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Feedback: An Ingredient of Growth by Maureen Price

When I first went to work with John and Henry in 1997, I was excited to be doing work I believed was meaningful and significant.  I loved their mission; helping people heal, thrive and grow. It was rewarding to work for two men that I admired and respected. Additionally, I felt my past work experience and skills made me a good fit for this job.  Whenever I was asked in an interview to list my top 3 strengths, without hesitation, I responded, “I am a good problem solver, I am a good communicator and I have good people skills. Yes, that’s me!” I knew I was in the right place, doing what I was meant to do. After all, I had the right stuff, didn’t I?

Shortly after moving into the role of Executive Director, John took me aside one day and said, “Maureen, we have a problem and I need your help.”  A Problem! I was excited. I eat problems for breakfast. “What is it? How can I help?”  John responded, “well, the problem is how you are interacting with the staff. People are complaining about you!”

 Huh? That’s not what I expected.  I immediately thought, how could that be?  I mean, I have good people skills, right?  But, I said, “okay tell me more…”  So, he did.  “Henry and I would like to help you.” Oh great, Henry is aware of this too. Grrrr! “Alright, what can I do?”  I really wanted to know, though secretly I thought these people were a bunch of whiney babies. I kept that thought to myself.

“Well, it seems the staff doesn’t feel you are listening to their concerns.” Again, I was surprised. I am a good communicator and that means I listen, don’t I?  How could this be?  As John pressed on, he was very kind.

I said, “Ok, thanks for letting me know, I will do better at listening.” Thinking that was all I needed, a reminder should do it!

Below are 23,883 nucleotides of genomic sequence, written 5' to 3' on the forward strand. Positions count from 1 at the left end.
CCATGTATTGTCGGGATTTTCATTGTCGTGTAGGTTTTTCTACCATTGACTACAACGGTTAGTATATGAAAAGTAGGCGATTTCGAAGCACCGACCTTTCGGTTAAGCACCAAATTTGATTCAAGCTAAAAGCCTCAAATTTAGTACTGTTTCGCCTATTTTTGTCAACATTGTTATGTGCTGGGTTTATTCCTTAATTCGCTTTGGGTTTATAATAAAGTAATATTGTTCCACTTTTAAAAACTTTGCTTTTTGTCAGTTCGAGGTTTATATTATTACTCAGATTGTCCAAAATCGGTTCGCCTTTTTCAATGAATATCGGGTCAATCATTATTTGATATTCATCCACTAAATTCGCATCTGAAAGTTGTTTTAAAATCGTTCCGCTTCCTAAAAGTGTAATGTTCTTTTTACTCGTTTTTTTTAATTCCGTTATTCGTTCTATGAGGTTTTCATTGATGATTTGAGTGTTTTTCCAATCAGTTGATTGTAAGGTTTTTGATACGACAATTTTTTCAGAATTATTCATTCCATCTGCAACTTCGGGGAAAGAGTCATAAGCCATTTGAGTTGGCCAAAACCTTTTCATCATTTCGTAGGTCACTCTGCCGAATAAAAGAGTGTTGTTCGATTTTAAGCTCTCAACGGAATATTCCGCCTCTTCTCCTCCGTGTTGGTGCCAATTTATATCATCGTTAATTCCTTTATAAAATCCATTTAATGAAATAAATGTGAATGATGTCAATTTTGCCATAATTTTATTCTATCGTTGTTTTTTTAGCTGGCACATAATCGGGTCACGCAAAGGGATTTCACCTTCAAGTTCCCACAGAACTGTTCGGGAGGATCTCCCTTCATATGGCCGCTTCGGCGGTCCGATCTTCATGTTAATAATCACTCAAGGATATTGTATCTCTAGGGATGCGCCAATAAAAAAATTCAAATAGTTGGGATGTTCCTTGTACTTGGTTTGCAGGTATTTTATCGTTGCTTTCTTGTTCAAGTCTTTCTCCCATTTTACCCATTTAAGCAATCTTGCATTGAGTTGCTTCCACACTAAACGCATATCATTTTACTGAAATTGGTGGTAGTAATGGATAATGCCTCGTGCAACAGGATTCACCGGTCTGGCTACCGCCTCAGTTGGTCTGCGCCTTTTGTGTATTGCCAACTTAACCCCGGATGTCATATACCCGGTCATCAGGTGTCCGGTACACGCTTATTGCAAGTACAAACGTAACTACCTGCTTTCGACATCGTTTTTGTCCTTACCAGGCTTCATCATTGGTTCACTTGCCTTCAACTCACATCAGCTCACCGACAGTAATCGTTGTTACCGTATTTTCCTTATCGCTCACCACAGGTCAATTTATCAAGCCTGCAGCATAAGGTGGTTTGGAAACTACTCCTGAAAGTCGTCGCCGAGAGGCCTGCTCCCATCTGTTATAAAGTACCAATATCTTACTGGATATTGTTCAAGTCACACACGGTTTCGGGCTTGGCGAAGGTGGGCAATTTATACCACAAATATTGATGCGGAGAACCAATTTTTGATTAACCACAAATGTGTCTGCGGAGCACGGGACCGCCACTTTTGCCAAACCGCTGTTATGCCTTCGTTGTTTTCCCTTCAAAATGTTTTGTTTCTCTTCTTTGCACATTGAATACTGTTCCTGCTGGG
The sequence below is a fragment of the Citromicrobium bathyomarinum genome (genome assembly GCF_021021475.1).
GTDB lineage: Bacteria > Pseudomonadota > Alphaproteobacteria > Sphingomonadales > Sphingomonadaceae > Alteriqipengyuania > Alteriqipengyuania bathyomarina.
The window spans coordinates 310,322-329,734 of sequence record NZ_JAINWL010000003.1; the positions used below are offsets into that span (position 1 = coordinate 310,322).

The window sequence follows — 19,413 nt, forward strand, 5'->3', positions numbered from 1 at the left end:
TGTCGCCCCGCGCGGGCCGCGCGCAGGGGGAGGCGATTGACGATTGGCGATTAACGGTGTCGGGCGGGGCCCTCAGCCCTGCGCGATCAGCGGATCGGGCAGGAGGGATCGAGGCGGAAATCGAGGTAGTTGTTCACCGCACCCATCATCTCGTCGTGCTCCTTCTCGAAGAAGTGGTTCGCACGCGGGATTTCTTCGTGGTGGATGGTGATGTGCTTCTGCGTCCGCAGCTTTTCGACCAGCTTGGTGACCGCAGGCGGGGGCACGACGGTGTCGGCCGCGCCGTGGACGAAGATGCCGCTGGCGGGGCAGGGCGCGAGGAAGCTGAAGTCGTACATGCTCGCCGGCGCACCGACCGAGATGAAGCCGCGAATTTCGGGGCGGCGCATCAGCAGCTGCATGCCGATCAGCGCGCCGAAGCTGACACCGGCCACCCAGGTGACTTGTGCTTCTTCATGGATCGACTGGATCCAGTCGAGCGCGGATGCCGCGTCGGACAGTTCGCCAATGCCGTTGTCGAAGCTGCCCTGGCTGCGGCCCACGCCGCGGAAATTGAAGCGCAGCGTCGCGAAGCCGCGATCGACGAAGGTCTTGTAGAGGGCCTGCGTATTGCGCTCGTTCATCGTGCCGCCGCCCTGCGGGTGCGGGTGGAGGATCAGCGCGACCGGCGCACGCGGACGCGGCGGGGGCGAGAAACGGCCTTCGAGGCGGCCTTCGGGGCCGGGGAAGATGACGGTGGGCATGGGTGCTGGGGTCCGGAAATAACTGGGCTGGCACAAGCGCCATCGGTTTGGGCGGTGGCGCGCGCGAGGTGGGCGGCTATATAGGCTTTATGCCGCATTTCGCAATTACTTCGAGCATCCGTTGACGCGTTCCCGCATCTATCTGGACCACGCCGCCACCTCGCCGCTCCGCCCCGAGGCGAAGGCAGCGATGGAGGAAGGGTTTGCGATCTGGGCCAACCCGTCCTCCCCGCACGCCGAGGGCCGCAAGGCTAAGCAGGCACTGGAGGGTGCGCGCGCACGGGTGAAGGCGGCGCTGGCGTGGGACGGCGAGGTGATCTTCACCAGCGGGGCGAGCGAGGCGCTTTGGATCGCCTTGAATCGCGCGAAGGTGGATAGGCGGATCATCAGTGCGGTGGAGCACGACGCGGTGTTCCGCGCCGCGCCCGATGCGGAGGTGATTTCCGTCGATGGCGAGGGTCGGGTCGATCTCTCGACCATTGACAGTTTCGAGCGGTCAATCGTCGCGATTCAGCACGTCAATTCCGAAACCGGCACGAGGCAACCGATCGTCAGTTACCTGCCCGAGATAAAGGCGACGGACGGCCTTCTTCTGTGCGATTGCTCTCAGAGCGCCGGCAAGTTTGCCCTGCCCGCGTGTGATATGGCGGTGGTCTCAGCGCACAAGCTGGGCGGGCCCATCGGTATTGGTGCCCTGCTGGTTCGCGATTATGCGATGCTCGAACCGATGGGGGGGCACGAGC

However, John went on, “Well, we have an idea that we think will help you.” Even though I wasn’t thoroughly convinced, I knew that if one person tells you that you are a horse, you should tell them to get back on their medication. But, if 3 people tell you that you are a horse, it’s time to buy a saddle. Since this was coming from John and Henry, I was open to finding out if I had something to learn. Perhaps it was time to buy a saddle. Hmmm.

John and Henry gave me 2 “listening” assignments. I complied and it highlighted that I really wasn’t a good listener after all. That gave me pause. So, my idea of myself wasn’t really accurate?  In an effort to improve my listening skills, I started repeating back what I thought I heard by saying “this is what I hear you saying, is that correct?”  Often, it wasn’t correct. Dang, this is harder than it looks. However, after doing this repeatedly, I really began listening in a different way.

John and Henry’s help was essential to seeing myself more clearly. Although it was uncomfortable to face this flaw about myself, ultimately it was for my own good.  By addressing a problem within myself, I was changing peoples’ experience of me.  As I began to improve, so did my relationships. I am grateful they cared enough to tell me the truth in a way I could hear it.

I wonder if you have someone in your life to ask about their experience of you. Tell them you want to grow and improve so you want the truth, even if they think it may hurt your feelings. If you have more than a couple people to check with, you will likely find a theme.

There is always room for improvement. As long as we don’t get defensive or reject the information, we can learn something important. I wasn’t aware that I wasn’t a good listener, but I am sure this was how I had been for a considerable length of time. If anyone had tried to tell me before, I hadn’t heard them. Was it that I had gotten defensive and discounted the information? Was it “how” I was being told? I am not sure.  I do know that most of us shut down when we feel criticized or blamed and then we discount feedback.  Yet, being open to feedback is essential to our growth.

We don’t always see ourselves clearly.  It’s easy to see the speck in someone’s eye and miss the beam in our own. (Matthew 7:3) We need others to help us see clearly and help us grow. Receiving helpful feedback turned out to be a gift to me.  If you are brave enough to give it a try, I hope it is a gift for you too.

18 Comments

  1. Steve Scattaregia on March 28, 2019 at 3:13 pm

    Maureen, in a word, outstanding. As I think about the lesson here I’m terrified of what I might hear and have to own. This is a gut check moment for sure. Thanks for sharing your story and setting a great example for us all. Can you point me to a good saddle store? 🙂

    • Maureen on April 3, 2019 at 4:31 pm

      LOL! A saddle store. If there was one, I imagine I would have quite a collection by now. Thanks for your encouraging words.